IDEM, growers meet over mint stills
CULVER — State environmental officials met with mint farmers last week to discuss permits and dumping of hot water into ditches.
The meeting was sparked by media publicity about the case of a dog which jumped into a small branch of the Robbins Ditch near Koontz Lake on Aug. 12. The dog was almost instantly scalded to death, and owner Pete Daley’s leg was burned when he jumped in to retrieve the dog.
Operators of mint stills, about 10 farmers and mint industry representatives spent several hours meeting at the Culver-Union Township Public Library with two officials from the Indiana Department of Environmental Management (IDEM).
“We’re trying to work with the growers and still be on legal grounds. We don’t anticipate telling anybody they need to cease their discharges,” Michael Kuss said. Kuss is senior environmental manager, wastewater compliance, Northern Regional Office of IDEM.
Essentially, mint stills use boilers to distill mint plants, extracting the oil. The excess water may be dumped, sometimes into drainage ditches. IDEM has standards for that water’s temperature, which in August can be no higher than 90 degrees.
Allegedly, the temperature in the ditch where the dog died was between 140 and 190 degrees, near the 212-degree boiling point. Kuss suggested the thermometer used may not have been proper for the reading.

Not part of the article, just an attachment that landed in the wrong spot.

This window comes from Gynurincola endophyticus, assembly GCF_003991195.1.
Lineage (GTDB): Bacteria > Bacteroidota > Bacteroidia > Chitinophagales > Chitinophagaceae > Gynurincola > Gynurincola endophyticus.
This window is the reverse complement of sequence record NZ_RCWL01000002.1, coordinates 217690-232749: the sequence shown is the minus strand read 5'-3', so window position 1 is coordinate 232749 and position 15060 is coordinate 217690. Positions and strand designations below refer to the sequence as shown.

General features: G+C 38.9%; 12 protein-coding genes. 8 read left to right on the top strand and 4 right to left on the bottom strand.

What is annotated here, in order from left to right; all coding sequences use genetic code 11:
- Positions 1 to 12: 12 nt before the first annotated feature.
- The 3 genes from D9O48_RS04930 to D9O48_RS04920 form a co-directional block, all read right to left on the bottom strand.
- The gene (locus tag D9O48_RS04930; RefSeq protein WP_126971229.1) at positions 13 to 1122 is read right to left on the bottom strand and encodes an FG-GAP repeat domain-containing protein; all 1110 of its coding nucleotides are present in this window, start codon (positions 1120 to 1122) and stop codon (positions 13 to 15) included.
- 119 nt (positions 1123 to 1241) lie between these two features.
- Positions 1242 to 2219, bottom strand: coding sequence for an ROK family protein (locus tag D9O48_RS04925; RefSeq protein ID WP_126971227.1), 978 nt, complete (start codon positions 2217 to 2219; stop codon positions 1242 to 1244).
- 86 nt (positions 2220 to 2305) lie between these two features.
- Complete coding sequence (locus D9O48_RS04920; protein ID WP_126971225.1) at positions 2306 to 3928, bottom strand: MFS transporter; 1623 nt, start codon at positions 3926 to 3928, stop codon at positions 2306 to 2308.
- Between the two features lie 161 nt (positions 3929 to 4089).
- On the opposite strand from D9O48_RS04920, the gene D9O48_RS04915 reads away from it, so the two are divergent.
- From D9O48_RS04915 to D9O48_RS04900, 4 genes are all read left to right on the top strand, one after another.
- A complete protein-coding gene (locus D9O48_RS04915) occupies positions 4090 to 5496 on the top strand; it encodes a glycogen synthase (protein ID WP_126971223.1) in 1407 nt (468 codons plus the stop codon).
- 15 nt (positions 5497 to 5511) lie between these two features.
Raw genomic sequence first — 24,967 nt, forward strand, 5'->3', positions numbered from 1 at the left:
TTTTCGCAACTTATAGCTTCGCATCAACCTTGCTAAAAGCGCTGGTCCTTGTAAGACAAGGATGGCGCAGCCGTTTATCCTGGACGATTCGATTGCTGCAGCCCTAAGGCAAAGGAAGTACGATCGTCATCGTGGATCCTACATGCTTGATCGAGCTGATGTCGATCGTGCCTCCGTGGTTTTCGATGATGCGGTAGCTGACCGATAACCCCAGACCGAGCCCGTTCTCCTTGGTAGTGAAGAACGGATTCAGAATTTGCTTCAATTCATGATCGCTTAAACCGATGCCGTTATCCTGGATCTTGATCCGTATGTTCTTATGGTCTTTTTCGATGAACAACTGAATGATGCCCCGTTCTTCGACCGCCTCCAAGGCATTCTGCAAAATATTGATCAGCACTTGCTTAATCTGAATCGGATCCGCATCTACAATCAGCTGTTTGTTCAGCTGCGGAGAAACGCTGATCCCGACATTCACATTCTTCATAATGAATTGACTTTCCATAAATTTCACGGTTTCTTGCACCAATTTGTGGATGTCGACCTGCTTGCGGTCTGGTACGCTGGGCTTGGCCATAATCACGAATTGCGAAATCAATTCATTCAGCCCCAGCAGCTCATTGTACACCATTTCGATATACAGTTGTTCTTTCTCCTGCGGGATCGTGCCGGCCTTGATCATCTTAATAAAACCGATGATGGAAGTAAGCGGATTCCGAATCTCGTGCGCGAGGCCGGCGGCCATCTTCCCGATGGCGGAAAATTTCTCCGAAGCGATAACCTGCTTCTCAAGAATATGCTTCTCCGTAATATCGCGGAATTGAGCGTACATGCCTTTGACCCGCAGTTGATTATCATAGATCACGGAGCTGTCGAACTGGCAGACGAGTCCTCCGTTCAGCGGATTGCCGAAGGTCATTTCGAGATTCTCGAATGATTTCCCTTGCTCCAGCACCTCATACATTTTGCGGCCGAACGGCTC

Kuss and Michael Aylesworth of IDEM explained the permitting process, which would be simple for most growers, but there appears to have been a lack of communication.
“The growers I talked to believed they were in compliance and didn’t know they needed a permit,” Les Toews said. Toews is vice president of purchasing for I.P. Callison & Sons of Lacey, Wash., which has a major warehousing facility in Knox.
It has been about 20 years since IDEM and mint farmers met. Farmers were somewhat upset that media were present, and expressed concern about a negative image of mint farming as a result of the situation.
The mint industry produces about $12 million worth of product in Indiana, almost all of that coming from Starke County. There are eight to 10 stills in the county.
Aylesworth said there will be more meetings in the future with growers, and that IDEM will help them find ways to avoid discharges.
Kuss said owners of mint distilleries must obtain a permit if they discharge water into any body of water, except for private ponds with no outlets. They must keep water temperatures within the state standards, which change month by month; temperatures must be checked daily, perhaps several times daily; and they must submit reports of discharges to IDEM monthly.
Also, the discharged water must not produce an oil sheen from the mint, and the water must not contain contaminants that would injure or kill aquatic life, other animals, plants or humans.
What became clear at the meeting is that the requirements are developing. Kuss said he is trying for a permitting and reporting process designed specifically for mint growers.
Kuss said there will be additional meetings in the near future.
Aylesworth is Regional Office Director for IDEM’s office in South Bend.